What does my business valuation really mean?

“If you don’t stick to your values when they’re being tested, they’re not values: they’re hobbies.”
Jon Stewart, The Daily Show

The Goal: To cut through the jargon and make sure you understand what your business valuation really means.   The key is to understand that different standards of value will likely produce different results (a different valuation number) and hence the reason that one valuation should not be used for multiple valuation purposes.
Key point: Value, used in the context of business valuations are referred to as valuation standards, really does have different meanings. Let’s review the primary valuation standards we work with, which are, Fair Market Value, Fair Value, and Investment Value.

1. Fair market value – this is where we spend most of our time, the granddaddy of our valuation and business sales/acquisitions engagements. This value, defined by the IRS during the days of prohibition when at that time, the owners of breweries and distilleries were being compensated for being closed by the government, is based on certain key assumptions: the seller and buyer are hypothetical (ie no specific purpose), both willing to do a deal, neither party compelled to do so, both parties are properly informed and each with the resources and rights to make it happen. Note that fair market value includes valuation discounts and premiums associated with limited marketability and minority ownership interests. It’s true, not all ownership shares are created equal!

2. Fair value – wish they called it something else, easy to confuse with fair market value. This definition is in constant motion, always on the move. Why? The definition changes with new local/jurisdictional case law rulings and decisions. So, the more we learn from real world experience, the better we understand the issues and challenges in preparing realistic valuations with greater clarity (well, not always). And, valuation discounts associated with lack of marketability and minority interests are generally excluded from fair value valuations. So fair value is really driven by jurisdictional decisions and interpretations. Ex: you will find the definition of fair value used in Florida will likely be different than the California meaning of fair value, even when it’s the same valuation issue. And if you live in Virginia, you’ll find that the term intrinsic value is used instead of fair value. Jurisdictions prevail.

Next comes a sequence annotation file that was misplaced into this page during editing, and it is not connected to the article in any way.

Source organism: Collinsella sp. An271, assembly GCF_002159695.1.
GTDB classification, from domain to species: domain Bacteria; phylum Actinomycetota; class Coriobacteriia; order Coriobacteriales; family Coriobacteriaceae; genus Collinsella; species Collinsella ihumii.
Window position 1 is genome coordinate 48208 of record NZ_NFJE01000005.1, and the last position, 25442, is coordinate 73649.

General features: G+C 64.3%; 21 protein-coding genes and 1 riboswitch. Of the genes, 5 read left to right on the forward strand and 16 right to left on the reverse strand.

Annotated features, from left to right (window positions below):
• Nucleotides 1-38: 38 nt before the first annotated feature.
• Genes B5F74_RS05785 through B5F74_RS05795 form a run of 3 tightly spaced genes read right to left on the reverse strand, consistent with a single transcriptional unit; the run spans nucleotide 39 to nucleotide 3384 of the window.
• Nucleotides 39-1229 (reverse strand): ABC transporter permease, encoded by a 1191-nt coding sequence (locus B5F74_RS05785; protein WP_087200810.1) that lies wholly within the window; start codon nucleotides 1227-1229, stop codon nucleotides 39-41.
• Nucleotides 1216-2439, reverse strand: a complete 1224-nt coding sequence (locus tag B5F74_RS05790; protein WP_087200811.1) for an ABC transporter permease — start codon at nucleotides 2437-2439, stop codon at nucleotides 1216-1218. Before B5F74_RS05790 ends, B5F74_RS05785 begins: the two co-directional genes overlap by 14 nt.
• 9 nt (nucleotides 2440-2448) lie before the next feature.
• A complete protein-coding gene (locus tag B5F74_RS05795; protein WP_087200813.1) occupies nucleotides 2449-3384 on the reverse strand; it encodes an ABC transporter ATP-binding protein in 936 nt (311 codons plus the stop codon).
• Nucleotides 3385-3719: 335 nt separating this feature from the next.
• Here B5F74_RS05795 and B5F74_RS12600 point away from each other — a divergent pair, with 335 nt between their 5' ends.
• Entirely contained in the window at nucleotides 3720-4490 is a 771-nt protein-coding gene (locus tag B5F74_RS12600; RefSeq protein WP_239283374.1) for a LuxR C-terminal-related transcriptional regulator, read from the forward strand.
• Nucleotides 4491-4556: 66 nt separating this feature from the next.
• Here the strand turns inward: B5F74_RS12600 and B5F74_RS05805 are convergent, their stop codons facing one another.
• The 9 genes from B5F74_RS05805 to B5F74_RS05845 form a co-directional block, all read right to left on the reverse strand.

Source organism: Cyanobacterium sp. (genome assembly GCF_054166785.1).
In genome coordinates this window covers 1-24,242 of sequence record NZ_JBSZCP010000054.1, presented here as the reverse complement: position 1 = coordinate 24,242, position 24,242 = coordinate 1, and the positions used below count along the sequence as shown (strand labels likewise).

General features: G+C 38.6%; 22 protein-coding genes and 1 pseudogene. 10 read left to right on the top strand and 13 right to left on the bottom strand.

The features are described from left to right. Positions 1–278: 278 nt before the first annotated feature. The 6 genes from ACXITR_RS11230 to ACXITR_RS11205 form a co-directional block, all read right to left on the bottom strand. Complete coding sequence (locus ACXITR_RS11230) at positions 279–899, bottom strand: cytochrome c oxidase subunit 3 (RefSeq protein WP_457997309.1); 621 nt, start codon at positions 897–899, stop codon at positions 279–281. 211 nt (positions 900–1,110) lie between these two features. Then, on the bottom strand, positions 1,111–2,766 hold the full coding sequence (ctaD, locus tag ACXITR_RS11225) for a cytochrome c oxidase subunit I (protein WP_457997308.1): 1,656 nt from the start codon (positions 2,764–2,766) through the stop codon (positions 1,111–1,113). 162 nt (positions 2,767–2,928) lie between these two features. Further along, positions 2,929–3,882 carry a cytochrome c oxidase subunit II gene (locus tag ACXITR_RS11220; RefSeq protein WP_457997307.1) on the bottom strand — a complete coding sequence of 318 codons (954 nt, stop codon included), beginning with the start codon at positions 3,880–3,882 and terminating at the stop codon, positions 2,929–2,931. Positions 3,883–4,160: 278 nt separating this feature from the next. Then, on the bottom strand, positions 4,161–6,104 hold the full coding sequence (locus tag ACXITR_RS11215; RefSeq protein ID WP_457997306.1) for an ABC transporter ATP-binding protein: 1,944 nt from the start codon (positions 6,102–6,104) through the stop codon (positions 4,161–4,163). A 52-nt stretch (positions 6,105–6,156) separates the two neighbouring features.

3. Investment value – this value, commonly referred to as “synergistic value” looks at value through the eyes of a specific buyer, not the hypothetical buyers assumed in the fair market value standard, who is interested in acquiring a specific targeted company. Generally, the “synergistic buyer” has made certain assumptions regarding the “synergistic benefits” anticipated with the potential acquisition of a targeted business ie added customers, new markets, cost savings and has factored such benefits in the valuation.

Ok, now that you have a good understanding of what the typical “valuation standards” are, what difference does it really make? Good question.
Key point: It’s important to make sure that the proper valuation standard (above) is consistent with the purpose of having the business valuation prepared. Otherwise, you might end up valuations that are wrong. We’ve summarized this for you:

1. Fair market value:

a. Business sales and acquisitions
b. Acquisition financing
c. Estate and gift tax planning
d. Business succession planning
e. ESOPS’s (employee stock option plans, a specific type of retirement plan)
f. Calculating built-in-gains tax for C-corporations converting to S-corporations

2. Fair value

a. Owners dispute
b. Partner/shareholder ownership “earn-in” provisions
c. Dissolution (orderly, not forced)
d. Public to private ownership changes
e. Financial reporting requirements

3. Investment value – sales and acquisition between known parties

4. Other common valuation situations include:

a. Buy sell agreements – the value is whatever the parties agree to in the buy/sell agreement (hint: if you have one, is it current? And does it reflect what you really want? If you don’t have one, should you?)
b. Marital dissolutions/family law matters – we’ve seen both fair market value and fair value (intrinsic value in VA) standards commonly used.

Hope this helps. Just make sure the valuation standard used is consistent with the purpose of the valuation.   If you ever have a question, do not hesitate to call.